L-tyrosine may invigorate the brain during periods of fatigue.
The amino acid L-tyrosine is critical for the production of proteins, hormones, and neurotransmitters in the body, some of which may help boost energy by:
- Fighting fatigue. L-tyrosine seems to boost cognitive performance and elevate mood during times of stress or fatigue.
One of twenty amino acids that are used by the body to make proteins, L-tyrosine is considered non-essential because it is regularly made in the body from phenylalanine. L-Tyrosine is also available in a variety of foods, including soy, pork, beef, pumpkin seeds, and dairy products.
The most widely recognized function of L-tyrosine is facilitating the production of stimulatory neurotransmitters such as epinephrine and norepinephrine. By replenishing neurotransmitters, L-tyrosine might accordingly be able to promote their fundamental activities, some of which include:
- Ameliorating the adverse effects of stress1
- Improving cognitive function
- Invigorating the body
L-Tyrosine is thus often viewed as a nootropic and energy booster. More on L-tyrosine as a nootropic.
How L-Tyrosine Might Help With Energy
Increasing norepinephrine levels
L-tyrosine is a precursor to catecholamines—epinephrine, dopamine, and norepinephrine—that are critical for regulating energy levels. Norepinephrine, also known as noradrenaline, is particularly crucial for mobilizing the body and brain for action. In effect, tyrosine might indirectly boost energy by ultimately increasing the amount of available norepinephrine.2
Further, L-tyrosine has demonstrated a capacity to suppress the natural depletion of norepinephrine during states of depression or acute stress, such as fatigue.3 By increasing the production and decreasing the depletion of norepinephrine, L-tyrosine may be able to help sustain energy levels necessary for optimal function.
L-Tyrosine Benefits & Uses for Energy
L-tyrosine is plays a vital role in the production of hormones involved in energizing the body. Norepinephrine in particular is essential for mobilizing the body and brain for action, which includes elevating heart rate, increasing blood flow to muscles, and releasing energy stores. Research has especially honed in on the capacity of L-tyrosine to:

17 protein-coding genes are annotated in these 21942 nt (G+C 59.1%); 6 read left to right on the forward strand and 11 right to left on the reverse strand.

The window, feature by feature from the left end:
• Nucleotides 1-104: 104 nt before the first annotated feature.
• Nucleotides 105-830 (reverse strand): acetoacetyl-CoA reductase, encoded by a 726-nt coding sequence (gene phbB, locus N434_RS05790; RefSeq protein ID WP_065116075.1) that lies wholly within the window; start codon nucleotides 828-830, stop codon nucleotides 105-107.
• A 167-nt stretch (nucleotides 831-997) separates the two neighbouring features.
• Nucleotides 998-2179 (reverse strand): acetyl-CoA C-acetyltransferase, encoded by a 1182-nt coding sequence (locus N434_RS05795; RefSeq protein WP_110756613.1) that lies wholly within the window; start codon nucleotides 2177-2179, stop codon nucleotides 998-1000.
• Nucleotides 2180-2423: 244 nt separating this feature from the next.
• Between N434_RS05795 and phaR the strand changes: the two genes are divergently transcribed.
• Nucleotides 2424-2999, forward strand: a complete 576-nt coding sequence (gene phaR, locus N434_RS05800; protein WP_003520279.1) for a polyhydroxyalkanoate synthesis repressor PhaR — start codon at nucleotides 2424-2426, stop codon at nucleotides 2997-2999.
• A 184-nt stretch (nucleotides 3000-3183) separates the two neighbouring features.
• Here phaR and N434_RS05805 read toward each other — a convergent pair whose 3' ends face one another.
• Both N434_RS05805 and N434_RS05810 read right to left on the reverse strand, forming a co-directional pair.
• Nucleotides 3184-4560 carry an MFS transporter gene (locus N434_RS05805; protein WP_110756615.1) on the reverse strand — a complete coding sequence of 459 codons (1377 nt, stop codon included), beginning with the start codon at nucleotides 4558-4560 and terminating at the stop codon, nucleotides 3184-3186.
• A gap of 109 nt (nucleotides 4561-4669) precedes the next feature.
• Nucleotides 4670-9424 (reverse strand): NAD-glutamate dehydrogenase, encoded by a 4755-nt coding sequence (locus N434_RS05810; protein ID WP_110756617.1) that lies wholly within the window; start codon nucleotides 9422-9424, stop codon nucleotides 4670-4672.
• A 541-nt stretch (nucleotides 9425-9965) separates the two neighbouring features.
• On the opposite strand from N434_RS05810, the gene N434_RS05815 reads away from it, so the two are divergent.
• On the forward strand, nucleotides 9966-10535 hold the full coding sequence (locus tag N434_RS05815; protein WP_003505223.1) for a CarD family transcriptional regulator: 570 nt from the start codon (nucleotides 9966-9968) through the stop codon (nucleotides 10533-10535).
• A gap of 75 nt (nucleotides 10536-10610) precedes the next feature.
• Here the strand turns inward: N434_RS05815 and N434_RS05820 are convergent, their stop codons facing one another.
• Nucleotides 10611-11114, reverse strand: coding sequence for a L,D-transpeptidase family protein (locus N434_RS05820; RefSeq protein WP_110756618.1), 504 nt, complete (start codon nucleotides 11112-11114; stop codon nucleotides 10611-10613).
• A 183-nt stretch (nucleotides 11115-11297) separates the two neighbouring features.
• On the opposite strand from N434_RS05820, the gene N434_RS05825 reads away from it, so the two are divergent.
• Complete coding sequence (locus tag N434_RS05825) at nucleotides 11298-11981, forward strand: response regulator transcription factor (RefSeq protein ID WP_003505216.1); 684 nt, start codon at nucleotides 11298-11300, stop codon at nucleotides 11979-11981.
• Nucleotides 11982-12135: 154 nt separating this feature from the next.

- Enhance cognitive function, including alertness, focus, and reflex, even when affected by such stressors as lack of sleep, cold climate, and loud noise4 5 6
- Improving mood7
- Ameliorating the symptoms of movement disorders, notably Parkinson’s8
Taking these benefits into account, L-tyrosine supplementation may prove to be valuable for people consistently subjected to external stressors who absolutely need to stay alert—around-the-clock workers, military personnel, aviators, and astronauts, for example.
Animal studies indicate that L-tyrosine may be able to:
- Uplift mood and increase activity in rats undergoing a swim test9
- Suppress the depletion of norepinephrine triggered by stress in rats10 11
Clinical research demonstrates that L-tyrosine reduces the impact of fatigue on cognitive performance.
L-tyrosine (10 g) may reduce fatigue during cognitive tasks
In this placebo-controlled, double-blind investigation, 21 military cadets took either a placebo protein drink or 2 grams (g) of tyrosine 5 times a day before completing a combat course throughout a week-long training period. The side effects of stress and fatigue were considerably decreased in the tyrosine group, resulting in increased performance on memory and tracking tasks.
- The researchers concluded that “supplementation with tyrosine may, under operational circumstances characterized by psychosocial and physical stress, reduce the effects of stress and fatigue on cognitive task performance.”12
L-tyrosine (150 mg/kg) may ameliorate cognitive performance decline associated with fatigue
In this randomized, placebo-controlled, double-blind investigation, nighttime workers underwent performance tasks and mood assessments for 13 hours in the evening after remaining awake all throughout the day. 6 hours into the task, workers were given either a placebo or 150 milligrams (mg) of tyrosine per kilogram (kg) of body weight. At the end of the study, tyrosine was shown to significantly ameliorate performance decline on the psychomotor and vigilance tasks compared to the placebo.